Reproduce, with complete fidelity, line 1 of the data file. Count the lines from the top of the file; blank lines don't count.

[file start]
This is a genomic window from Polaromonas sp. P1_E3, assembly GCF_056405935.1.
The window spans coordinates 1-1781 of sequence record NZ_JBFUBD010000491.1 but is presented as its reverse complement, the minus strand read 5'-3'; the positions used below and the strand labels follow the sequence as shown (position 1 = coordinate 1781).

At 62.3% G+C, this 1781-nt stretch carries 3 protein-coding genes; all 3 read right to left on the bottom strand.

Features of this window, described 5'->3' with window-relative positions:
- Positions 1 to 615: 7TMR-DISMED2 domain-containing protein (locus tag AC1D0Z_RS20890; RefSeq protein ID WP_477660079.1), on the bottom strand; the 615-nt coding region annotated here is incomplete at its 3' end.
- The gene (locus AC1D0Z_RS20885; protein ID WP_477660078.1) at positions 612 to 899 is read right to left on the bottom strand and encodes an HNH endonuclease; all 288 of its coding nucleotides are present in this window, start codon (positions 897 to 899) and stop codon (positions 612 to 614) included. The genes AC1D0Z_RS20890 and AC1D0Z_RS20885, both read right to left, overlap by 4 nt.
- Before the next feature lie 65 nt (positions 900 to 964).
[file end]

This is a genomic window from Polaromonas sp. P1_E3, assembly GCF_056405935.1.